Ann Hood, Andre Dubus III, Elizabeth Strout in Conversation at Salve for Newport MFA

By Helena Touhey

In the writers’ room: Newport Life chats with authors ahead of free event June 26

Readers and writers alike will take pleasure in a panel planned this summer at Salve Regina University, where renowned authors Ann Hood, Elizabeth Strout, and Andre Dubus III will convene for a convivial and lively conversation. Hood, the founding director of The Newport MFA, a low-residency creative writing program at Salve, will host two of her longtime friends for a trio of public events on June 26, as part of the MFA program’s weeklong summer residency.

Ann Hood

The day will begin with a screening of “The House of Sand and Fog,” a film based on the novel of the same name, penned by Dubus, who will be present to discuss his writing and the adaptation process. That event will take place from 1:15-4:15 in the DiStefano Lecture Hall, located in the Antone Building at 44 and 56 Lawrence Ave. Immediately following that discussion, Hood will moderate a conversation between Dubus and Strout, at the same location, from 4:15 to 5:30 p.m.

Later that evening, Dubus and Strout will read from their work. That event will be held at Ochre Court, beginning at 7:30 p.m. All three events are free and open to the public.

“There’s nobody I’d rather talk with than Andre and Ann Hood,” says Strout. “I love them both so much.”

She is the author of “Olive Kitteridge,” which earned the Pulitzer Prize in 2008 and was later adapted into an HBO miniseries. Strout’s “Oh William!” was short-listed for the Booker Prize. Her forthcoming novel, “Tell Me Everything,” is out in August. It is the fourth and possibly final book chronicling the life of Lucy Barton.

Chatting by phone in early spring, Strout reflected on staying with the same characters for several years and across multiple projects. “[They] were so vivid to me,” she explains, “they kept hanging around in my head, so I kept writing about them.”

She is currently working on a new book with a new set of characters (as soon as she finished “Tell Me Everything,” those characters vanished, which is how she knew it was time to move on to another story), all inspired by a single detail that surfaced during a conversation with a neighbor.

“The detail wouldn’t let go of me,” she says. “I kept thinking: hmm, let’s make a story around that.”

Elizabeth Strout | Leonardo Cendamo photo

Strout lives in Maine and usually writes for a couple of hours each morning, then takes “along, long walk,” and eventually returns to her work to “fiddle with it some more.”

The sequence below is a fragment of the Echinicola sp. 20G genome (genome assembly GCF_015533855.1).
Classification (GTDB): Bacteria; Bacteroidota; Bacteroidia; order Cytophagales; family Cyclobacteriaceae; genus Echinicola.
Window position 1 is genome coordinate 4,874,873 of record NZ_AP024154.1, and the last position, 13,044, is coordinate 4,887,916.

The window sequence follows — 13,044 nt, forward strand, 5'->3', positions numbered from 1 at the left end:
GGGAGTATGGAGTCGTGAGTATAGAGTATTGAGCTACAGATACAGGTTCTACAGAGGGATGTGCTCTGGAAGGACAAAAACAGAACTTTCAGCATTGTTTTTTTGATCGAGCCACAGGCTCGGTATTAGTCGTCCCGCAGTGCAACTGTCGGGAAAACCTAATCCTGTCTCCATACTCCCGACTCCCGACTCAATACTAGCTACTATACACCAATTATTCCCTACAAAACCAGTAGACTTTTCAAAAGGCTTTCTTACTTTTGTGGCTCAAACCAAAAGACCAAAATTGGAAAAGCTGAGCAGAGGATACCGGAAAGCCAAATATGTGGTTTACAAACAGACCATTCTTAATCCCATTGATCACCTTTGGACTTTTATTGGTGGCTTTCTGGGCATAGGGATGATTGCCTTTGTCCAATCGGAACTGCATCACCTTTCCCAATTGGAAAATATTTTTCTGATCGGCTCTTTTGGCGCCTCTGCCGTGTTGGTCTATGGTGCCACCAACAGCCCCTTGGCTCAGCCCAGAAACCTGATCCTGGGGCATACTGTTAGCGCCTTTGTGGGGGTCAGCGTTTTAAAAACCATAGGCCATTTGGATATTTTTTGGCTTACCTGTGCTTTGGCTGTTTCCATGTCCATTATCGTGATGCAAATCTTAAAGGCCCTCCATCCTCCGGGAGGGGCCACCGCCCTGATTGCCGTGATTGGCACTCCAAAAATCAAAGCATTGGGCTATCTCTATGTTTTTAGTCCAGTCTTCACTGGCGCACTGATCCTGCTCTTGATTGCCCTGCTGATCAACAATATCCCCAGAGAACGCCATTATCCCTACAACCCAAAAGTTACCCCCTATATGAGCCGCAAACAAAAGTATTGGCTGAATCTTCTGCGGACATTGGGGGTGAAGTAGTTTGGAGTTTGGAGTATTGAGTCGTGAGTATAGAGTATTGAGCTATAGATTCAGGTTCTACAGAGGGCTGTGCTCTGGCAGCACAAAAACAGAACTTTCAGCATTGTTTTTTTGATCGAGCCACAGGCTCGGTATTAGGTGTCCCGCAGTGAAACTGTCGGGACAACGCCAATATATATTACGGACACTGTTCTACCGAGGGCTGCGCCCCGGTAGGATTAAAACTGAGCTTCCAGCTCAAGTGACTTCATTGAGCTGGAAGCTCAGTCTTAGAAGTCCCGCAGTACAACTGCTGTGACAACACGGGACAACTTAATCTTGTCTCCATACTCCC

“I was really young when I realized: oh wait, I’m not going to get to be another person,” she says. “[And] I’ve spent my whole life watching and watching, listening and listening, trying to get into another person’s head.”

Fiction, she notes, is “one way we can understand what it’s like to be another person.”

As for her craft, “I don’t write from beginning to end,” she says of her process, which she describes as very intuitive. “I don’t know how I get the job done— it’s a real mystery to me.”

When asked what sort of literary advice she likes to give, Strout answered, “Don’t stop.”

“I was 43 when my first book came out. And I was four when I first started writing — that’s a very long apprenticeship,” she says, noting that it was two years before she could get an agent to look at that first book, a time she remembers as rather depressing.

Strout has been friends with Dubus for roughly twenty years and said the two have a natural connection. His latest novel is “Such Kindness,” which was published last year, and his most recent work is a collection of essays, “Ghost Dogs: On Killers and Kin,” which came out in March.

“I’ve been writing essays thirty some years,” says Dubus, “there are some things you have to write about straight.” His collection features 18 pieces, which were culled from 40 essays.

Andres Dubus III | John Hauschildt photo

Dubus published “The House of Sand and Fog” in 1999,which was selected for Oprah’s Book Club in 2000. It was adapted into a film starring Jennifer Connolly and Ben Kingsley and released in 2003.

While he feels fortunate to have had a book made into a film, Dubus is still a “book loving person” at heart. “I don’t think the ultimate experience in life is film — I think it’s a book, a novel,” he says.

It can take him three to five years to complete a novel. And he doesn’t speak about the project to anyone, not even his wife, during that time. “I’ve always felt strongly that it just feels harmful to talk about it,” he says.

He writes at home five days a week, usually for two or two-and-a-half hours in the morning. “Some days, I feel it’s talking to me and I’m flowing down a stream,” he says. “Other days, it’s like sitting on a rock.”

Self-loathing is a normal part of the writing process, says Dubus, who notes the most important thing is to show up and keep at it, even after a day when it seems nothing is coming together.

“I feel I have a sacred duty to these beings called characters, who knock on my psyche and say, ‘Bring me to life,’” Dubus says. Like Strout, he describes the process as “deeply mysterious.”

“There’s no right way or wrong way to do it,” he says. “We write for the writing.”

Dubus has been working on one writing project or another for 40-something years, and he has lost no enthusiasm for the endeavor, no matter how hard it might feel at times.

A new project may start as “a shimmering sliver of an image,” he says. “We need to trust what we’re curious about … [and]explore it with words.”